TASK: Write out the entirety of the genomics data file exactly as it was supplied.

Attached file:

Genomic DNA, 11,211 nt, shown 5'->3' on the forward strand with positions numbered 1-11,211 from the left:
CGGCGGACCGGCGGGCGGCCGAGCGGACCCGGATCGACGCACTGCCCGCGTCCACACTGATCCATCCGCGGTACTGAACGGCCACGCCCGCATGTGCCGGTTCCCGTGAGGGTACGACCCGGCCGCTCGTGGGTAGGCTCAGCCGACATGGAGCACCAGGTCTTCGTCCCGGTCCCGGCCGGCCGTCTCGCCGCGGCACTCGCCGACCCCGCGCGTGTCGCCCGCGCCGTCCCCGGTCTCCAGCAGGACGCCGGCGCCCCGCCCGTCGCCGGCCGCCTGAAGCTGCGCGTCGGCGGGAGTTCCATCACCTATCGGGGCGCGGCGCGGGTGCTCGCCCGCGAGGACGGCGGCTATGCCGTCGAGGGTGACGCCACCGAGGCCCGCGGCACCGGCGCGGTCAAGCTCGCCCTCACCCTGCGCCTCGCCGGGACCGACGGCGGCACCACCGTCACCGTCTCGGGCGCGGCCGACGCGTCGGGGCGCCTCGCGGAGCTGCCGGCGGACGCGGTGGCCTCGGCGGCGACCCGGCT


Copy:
Genomic DNA, 11,211 nt, shown 5'->3' on the forward strand with positions numbered 1-11,211 from the left:
CGGCGGACCGGCGGGCGGCCGAGCGGACCCGGATCGACGCACTGCCCGCGTCCACACTGATCCATCCGCGGTACTGAACGGCCACGCCCGCATGTGCCGGTTCCCGTGAGGGTACGACCCGGCCGCTCGTGGGTAGGCTCAGCCGACATGGAGCACCAGGTCTTCGTCCCGGTCCCGGCCGGCCGTCTCGCCGCGGCACTCGCCGACCCCGCGCGTGTCGCCCGCGCCGTCCCCGGTCTCCAGCAGGACGCCGGCGCCCCGCCCGTCGCCGGCCGCCTGAAGCTGCGCGTCGGCGGGAGTTCCATCACCTATCGGGGCGCGGCGCGGGTGCTCGCCCGCGAGGACGGCGGCTATGCCGTCGAGGGTGACGCCACCGAGGCCCGCGGCACCGGCGCGGTCAAGCTCGCCCTCACCCTGCGCCTCGCCGGGACCGACGGCGGCACCACCGTCACCGTCTCGGGCGCGGCCGACGCGTCGGGGCGCCTCGCGGAGCTGCCGGCGGACGCGGTGGCCTCGGCGGCGACCCGGCT